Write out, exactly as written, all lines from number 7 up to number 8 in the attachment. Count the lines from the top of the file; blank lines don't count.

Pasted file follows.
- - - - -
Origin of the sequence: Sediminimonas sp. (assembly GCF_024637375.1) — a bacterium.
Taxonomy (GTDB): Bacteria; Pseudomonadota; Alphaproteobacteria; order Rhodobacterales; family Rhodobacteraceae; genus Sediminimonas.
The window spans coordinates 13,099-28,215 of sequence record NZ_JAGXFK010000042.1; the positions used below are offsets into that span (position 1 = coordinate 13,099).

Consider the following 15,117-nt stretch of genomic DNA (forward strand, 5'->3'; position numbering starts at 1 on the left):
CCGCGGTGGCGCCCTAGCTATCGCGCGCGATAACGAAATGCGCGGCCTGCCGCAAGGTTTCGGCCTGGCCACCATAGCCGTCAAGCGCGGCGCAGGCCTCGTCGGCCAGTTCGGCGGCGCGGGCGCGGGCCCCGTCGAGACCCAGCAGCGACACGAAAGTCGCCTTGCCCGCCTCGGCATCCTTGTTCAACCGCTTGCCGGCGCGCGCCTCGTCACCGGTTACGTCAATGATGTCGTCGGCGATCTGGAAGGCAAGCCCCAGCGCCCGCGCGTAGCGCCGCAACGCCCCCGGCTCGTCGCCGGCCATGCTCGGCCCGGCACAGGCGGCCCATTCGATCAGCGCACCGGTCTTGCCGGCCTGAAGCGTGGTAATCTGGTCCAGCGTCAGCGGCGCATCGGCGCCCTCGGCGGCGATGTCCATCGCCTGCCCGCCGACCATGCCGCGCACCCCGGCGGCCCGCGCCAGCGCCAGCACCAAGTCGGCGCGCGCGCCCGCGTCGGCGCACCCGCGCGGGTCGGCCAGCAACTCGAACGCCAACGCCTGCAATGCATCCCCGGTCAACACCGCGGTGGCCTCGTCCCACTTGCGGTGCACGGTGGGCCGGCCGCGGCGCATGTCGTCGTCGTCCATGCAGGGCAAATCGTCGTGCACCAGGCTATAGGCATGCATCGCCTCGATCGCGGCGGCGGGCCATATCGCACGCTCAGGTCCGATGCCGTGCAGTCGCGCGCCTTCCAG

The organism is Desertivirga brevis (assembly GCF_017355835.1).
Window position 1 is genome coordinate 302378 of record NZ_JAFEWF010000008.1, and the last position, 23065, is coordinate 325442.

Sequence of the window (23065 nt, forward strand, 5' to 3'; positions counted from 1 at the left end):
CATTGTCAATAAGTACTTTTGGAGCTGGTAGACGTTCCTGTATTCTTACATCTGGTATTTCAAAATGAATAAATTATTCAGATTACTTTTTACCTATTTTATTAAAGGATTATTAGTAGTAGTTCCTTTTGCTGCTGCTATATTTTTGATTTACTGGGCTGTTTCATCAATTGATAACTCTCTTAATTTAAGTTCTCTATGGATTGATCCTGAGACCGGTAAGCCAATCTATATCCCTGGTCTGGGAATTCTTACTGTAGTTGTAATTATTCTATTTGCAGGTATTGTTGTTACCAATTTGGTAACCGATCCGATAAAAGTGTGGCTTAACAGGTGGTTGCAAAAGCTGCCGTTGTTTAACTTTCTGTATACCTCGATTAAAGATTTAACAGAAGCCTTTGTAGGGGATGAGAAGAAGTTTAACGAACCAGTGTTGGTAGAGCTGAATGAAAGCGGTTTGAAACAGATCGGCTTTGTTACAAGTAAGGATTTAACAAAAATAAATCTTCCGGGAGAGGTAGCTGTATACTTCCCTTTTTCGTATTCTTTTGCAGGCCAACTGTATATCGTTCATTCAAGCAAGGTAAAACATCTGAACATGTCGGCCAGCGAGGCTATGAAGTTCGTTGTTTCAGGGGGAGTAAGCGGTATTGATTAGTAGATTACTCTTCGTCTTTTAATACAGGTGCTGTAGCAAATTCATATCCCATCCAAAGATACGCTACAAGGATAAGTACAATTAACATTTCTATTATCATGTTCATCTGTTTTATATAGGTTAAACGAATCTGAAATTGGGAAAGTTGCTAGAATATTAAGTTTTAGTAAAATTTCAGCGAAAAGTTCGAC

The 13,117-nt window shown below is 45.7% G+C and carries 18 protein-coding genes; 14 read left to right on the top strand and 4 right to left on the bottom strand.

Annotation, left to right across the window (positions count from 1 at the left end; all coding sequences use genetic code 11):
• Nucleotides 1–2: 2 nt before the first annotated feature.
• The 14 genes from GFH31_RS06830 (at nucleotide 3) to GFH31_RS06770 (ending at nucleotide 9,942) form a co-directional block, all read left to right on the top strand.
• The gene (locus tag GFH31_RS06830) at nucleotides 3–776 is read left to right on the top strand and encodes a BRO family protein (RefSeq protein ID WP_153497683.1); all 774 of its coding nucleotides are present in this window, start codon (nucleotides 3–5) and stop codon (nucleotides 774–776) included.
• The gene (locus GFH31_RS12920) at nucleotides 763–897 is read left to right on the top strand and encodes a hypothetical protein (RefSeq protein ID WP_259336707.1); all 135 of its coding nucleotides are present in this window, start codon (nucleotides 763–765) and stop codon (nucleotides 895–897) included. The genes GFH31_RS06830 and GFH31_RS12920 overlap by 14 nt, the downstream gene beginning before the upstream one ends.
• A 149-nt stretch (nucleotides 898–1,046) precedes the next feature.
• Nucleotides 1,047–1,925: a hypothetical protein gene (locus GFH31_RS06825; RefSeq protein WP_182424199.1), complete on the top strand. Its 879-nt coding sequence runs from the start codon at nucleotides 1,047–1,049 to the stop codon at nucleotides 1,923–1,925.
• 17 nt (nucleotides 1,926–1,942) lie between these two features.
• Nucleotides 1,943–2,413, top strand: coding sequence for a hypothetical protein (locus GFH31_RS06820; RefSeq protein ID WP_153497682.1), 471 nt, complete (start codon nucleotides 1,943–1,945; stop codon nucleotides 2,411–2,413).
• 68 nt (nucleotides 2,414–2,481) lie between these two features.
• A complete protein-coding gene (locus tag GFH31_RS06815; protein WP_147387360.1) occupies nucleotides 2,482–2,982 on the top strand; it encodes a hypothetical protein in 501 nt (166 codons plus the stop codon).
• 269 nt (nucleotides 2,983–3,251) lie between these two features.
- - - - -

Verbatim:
Window position 1 is genome coordinate 302378 of record NZ_JAFEWF010000008.1, and the last position, 23065, is coordinate 325442.

Sequence of the window (23065 nt, forward strand, 5' to 3'; positions counted from 1 at the left end):